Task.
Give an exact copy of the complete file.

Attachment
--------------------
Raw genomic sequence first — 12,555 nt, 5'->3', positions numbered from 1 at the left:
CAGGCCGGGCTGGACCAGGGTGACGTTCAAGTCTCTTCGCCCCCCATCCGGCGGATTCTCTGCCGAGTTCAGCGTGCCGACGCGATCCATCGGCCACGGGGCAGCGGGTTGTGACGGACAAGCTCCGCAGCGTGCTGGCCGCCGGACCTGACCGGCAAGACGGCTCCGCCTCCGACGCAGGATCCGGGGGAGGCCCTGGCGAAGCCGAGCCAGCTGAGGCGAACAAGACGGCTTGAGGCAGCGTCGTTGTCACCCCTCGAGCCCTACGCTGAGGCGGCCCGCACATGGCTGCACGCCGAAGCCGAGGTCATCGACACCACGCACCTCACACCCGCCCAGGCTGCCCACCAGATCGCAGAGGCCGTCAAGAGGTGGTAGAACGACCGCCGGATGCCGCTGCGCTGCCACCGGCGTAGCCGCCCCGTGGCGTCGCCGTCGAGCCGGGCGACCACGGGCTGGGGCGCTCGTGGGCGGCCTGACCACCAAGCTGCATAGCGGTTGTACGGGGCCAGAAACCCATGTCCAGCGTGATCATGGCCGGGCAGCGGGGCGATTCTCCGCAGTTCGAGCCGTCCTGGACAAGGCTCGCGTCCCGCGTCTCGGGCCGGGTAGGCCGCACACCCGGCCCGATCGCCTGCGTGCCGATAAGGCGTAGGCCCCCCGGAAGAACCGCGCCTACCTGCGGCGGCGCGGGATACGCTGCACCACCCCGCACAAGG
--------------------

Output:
Raw genomic sequence first — 12,555 nt, 5'->3', positions numbered from 1 at the left:
CAGGCCGGGCTGGACCAGGGTGACGTTCAAGTCTCTTCGCCCCCCATCCGGCGGATTCTCTGCCGAGTTCAGCGTGCCGACGCGATCCATCGGCCACGGGGCAGCGGGTTGTGACGGACAAGCTCCGCAGCGTGCTGGCCGCCGGACCTGACCGGCAAGACGGCTCCGCCTCCGACGCAGGATCCGGGGGAGGCCCTGGCGAAGCCGAGCCAGCTGAGGCGAACAAGACGGCTTGAGGCAGCGTCGTTGTCACCCCTCGAGCCCTACGCTGAGGCGGCCCGCACATGGCTGCACGCCGAAGCCGAGGTCATCGACACCACGCACCTCACACCCGCCCAGGCTGCCCACCAGATCGCAGAGGCCGTCAAGAGGTGGTAGAACGACCGCCGGATGCCGCTGCGCTGCCACCGGCGTAGCCGCCCCGTGGCGTCGCCGTCGAGCCGGGCGACCACGGGCTGGGGCGCTCGTGGGCGGCCTGACCACCAAGCTGCATAGCGGTTGTACGGGGCCAGAAACCCATGTCCAGCGTGATCATGGCCGGGCAGCGGGGCGATTCTCCGCAGTTCGAGCCGTCCTGGACAAGGCTCGCGTCCCGCGTCTCGGGCCGGGTAGGCCGCACACCCGGCCCGATCGCCTGCGTGCCGATAAGGCGTAGGCCCCCCGGAAGAACCGCGCCTACCTGCGGCGGCGCGGGATACGCTGCACCACCCCGCACAAGG